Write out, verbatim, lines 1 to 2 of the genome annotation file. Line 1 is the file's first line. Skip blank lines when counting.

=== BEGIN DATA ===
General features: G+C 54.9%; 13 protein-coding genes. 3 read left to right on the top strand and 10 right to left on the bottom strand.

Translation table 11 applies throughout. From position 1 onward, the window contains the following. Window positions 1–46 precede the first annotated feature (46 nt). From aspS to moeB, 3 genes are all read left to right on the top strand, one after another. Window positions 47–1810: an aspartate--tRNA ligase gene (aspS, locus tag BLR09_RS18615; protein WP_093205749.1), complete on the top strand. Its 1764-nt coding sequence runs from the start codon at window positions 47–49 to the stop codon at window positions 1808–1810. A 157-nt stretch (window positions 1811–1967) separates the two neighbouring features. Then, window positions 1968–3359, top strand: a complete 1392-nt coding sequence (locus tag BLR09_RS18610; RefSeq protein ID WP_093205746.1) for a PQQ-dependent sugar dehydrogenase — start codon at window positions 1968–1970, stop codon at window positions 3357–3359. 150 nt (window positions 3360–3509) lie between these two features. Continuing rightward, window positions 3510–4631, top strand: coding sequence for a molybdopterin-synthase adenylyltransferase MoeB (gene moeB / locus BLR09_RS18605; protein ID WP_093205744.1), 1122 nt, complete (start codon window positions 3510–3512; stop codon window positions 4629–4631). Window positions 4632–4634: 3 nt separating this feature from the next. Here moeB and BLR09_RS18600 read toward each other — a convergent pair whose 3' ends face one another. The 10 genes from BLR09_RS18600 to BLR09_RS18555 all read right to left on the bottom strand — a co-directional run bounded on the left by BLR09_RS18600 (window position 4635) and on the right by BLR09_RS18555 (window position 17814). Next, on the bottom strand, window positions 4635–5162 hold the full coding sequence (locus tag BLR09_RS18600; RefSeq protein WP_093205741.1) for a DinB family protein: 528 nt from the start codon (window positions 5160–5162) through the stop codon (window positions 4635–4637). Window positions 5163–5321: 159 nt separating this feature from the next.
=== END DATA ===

General features: G+C 54.9%; 13 protein-coding genes. 3 read left to right on the top strand and 10 right to left on the bottom strand.

Translation table 11 applies throughout. From position 1 onward, the window contains the following. Window positions 1–46 precede the first annotated feature (46 nt). From aspS to moeB, 3 genes are all read left to right on the top strand, one after another. Window positions 47–1810: an aspartate--tRNA ligase gene (aspS, locus tag BLR09_RS18615; protein WP_093205749.1), complete on the top strand. Its 1764-nt coding sequence runs from the start codon at window positions 47–49 to the stop codon at window positions 1808–1810. A 157-nt stretch (window positions 1811–1967) separates the two neighbouring features. Then, window positions 1968–3359, top strand: a complete 1392-nt coding sequence (locus tag BLR09_RS18610; RefSeq protein ID WP_093205746.1) for a PQQ-dependent sugar dehydrogenase — start codon at window positions 1968–1970, stop codon at window positions 3357–3359. 150 nt (window positions 3360–3509) lie between these two features. Continuing rightward, window positions 3510–4631, top strand: coding sequence for a molybdopterin-synthase adenylyltransferase MoeB (gene moeB / locus BLR09_RS18605; protein ID WP_093205744.1), 1122 nt, complete (start codon window positions 3510–3512; stop codon window positions 4629–4631). Window positions 4632–4634: 3 nt separating this feature from the next. Here moeB and BLR09_RS18600 read toward each other — a convergent pair whose 3' ends face one another. The 10 genes from BLR09_RS18600 to BLR09_RS18555 all read right to left on the bottom strand — a co-directional run bounded on the left by BLR09_RS18600 (window position 4635) and on the right by BLR09_RS18555 (window position 17814). Next, on the bottom strand, window positions 4635–5162 hold the full coding sequence (locus tag BLR09_RS18600; RefSeq protein WP_093205741.1) for a DinB family protein: 528 nt from the start codon (window positions 5160–5162) through the stop codon (window positions 4635–4637). Window positions 5163–5321: 159 nt separating this feature from the next.